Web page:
Major Points of Classical Liberalism
Natural Law and Natural Rights
In classical liberalism, individuals believe that there are natural laws. These natural laws may also be considered natural rights. These rights are not created by man, they are discovered. These laws are based upon what is moral and what is not. Thomas Paine described these rights in his book Rights of Man, and how these rights were being violated by the monarchies and hereditary governments. These laws include the idea that all men are created equal. These natural rights were used to help create the Declaration of the Rights of Man and of the Citizen.
This is the idea that individuals can own their own assets. The state should not own any means of production. Everything that can be privately owned should be.
Idea of Spontaneous Order
This is the idea that order will come naturally. To create order we do not need to plan. This is emphasized in the idea that if individuals work in their self-interest, then the common good will also be benefitting. During the Scottish Enlightenment, philosophers began to develop the idea of the market as a spontaneous order. Adam Ferguson’s “Essay on the History of Civil Society” stressed the importance of spontaneous order in our world.
Markets that are driven by supply and demand are considered to be free. To be under the influence of supply and demand, government must not intervene. After the industrial revolution, business owners stressed this idea. Adam Smith developed the ideas behind supply and demand.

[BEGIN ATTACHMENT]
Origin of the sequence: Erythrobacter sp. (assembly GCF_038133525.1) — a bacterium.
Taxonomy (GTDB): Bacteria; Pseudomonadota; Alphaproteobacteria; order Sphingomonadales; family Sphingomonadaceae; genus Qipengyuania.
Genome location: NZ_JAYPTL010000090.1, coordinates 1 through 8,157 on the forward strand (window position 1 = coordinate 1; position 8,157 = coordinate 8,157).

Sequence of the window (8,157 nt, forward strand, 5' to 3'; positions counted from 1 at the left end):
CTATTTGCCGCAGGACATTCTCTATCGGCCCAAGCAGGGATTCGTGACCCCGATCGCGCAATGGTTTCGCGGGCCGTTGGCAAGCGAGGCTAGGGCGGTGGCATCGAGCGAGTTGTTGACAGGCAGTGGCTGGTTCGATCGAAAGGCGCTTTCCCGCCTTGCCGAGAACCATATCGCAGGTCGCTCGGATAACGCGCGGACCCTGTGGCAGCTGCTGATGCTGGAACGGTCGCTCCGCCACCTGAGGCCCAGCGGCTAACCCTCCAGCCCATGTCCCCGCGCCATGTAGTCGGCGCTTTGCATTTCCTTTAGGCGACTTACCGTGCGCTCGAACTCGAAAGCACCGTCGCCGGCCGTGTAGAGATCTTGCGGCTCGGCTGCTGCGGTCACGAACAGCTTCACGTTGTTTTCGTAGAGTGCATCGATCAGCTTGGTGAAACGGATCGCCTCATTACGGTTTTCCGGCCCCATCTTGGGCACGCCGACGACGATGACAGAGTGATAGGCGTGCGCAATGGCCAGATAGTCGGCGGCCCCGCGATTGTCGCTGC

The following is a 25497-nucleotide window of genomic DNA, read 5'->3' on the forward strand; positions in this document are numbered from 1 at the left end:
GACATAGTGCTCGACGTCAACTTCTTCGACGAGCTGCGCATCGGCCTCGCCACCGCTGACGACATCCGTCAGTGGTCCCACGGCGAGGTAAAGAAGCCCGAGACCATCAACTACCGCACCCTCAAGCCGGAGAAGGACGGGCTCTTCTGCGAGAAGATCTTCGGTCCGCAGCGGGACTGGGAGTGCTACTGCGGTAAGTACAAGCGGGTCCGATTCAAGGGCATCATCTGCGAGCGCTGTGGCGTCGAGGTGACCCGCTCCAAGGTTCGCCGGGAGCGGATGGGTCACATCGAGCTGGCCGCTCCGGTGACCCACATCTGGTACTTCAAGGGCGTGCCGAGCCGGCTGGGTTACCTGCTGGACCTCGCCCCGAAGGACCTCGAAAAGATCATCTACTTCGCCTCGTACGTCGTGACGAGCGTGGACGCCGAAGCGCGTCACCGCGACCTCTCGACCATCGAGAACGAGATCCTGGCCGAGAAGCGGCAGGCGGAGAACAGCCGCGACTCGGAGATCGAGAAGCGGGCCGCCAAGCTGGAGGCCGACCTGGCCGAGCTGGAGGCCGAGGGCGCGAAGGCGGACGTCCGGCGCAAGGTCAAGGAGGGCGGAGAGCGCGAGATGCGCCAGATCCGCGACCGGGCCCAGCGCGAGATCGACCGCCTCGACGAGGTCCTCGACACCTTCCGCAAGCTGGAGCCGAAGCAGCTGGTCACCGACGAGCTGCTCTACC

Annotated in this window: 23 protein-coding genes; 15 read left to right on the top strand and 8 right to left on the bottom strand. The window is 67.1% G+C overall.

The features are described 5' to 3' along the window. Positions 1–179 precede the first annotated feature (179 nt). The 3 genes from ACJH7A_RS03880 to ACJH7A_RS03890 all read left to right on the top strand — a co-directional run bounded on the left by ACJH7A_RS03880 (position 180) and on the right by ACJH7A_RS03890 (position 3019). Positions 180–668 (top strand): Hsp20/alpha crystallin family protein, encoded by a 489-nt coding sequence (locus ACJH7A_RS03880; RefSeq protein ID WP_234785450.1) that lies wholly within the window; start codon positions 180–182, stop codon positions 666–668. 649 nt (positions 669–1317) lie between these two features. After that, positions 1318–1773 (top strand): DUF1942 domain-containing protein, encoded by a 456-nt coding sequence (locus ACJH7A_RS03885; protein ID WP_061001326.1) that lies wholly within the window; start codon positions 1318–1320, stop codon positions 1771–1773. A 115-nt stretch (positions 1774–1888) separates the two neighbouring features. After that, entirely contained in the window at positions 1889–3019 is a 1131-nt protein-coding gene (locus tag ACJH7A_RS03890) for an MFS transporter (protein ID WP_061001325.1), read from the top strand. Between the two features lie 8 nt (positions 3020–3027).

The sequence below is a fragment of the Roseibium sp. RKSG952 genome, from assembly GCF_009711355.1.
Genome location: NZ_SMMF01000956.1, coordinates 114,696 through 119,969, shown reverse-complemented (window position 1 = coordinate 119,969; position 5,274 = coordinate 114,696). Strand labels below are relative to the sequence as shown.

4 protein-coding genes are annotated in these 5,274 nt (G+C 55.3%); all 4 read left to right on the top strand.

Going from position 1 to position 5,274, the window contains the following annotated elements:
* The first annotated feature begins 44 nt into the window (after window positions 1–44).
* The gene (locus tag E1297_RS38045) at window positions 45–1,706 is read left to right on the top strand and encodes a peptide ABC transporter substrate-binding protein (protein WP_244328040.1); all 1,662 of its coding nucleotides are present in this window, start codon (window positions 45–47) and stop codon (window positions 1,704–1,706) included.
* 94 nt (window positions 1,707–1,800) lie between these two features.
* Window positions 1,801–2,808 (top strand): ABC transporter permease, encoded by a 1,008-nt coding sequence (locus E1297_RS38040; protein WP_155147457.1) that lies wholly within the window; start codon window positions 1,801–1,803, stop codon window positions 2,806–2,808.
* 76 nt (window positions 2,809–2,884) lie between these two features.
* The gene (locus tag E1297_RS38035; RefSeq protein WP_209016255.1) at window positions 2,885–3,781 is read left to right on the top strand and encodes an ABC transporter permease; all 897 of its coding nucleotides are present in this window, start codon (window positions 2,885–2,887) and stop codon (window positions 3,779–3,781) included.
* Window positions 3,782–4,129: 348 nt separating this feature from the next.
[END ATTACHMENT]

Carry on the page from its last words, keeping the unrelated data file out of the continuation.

Just as classical liberalists did not want government intervention in the market, they do not want it affecting their life in other major ways. As defined in the United States constitution, government is to protect life, liberty and property. The government should not do anything more than protect individuals.
Rule of Law
The basic idea behind the rule of law is that everyone is equal under the law, and no one is above the law. This idea is important to classical liberalists because the believe in equality. This idea also helps limit the power of government officials, by not allowing them to be subject to the same laws that they persecute others for.
Individual Rights and Freedoms
Classical liberalists believed that the individual had rights and freedoms that were of upmost importance. These rights could not be infringed upon by anyone or anything including the government.
Classical Liberalists were concerned amount themselves. They wanted themselves to be wealthy, themselves to be powerful. This put more emphasis on the individual and less on the group. This drove the spirit of competition and self-interest.
Skepticism about power
After the monarchies had overstretched their powers over the average person, individuals became wary of that happening again. Classical liberalists had strong beliefs that government should not be a major player in an...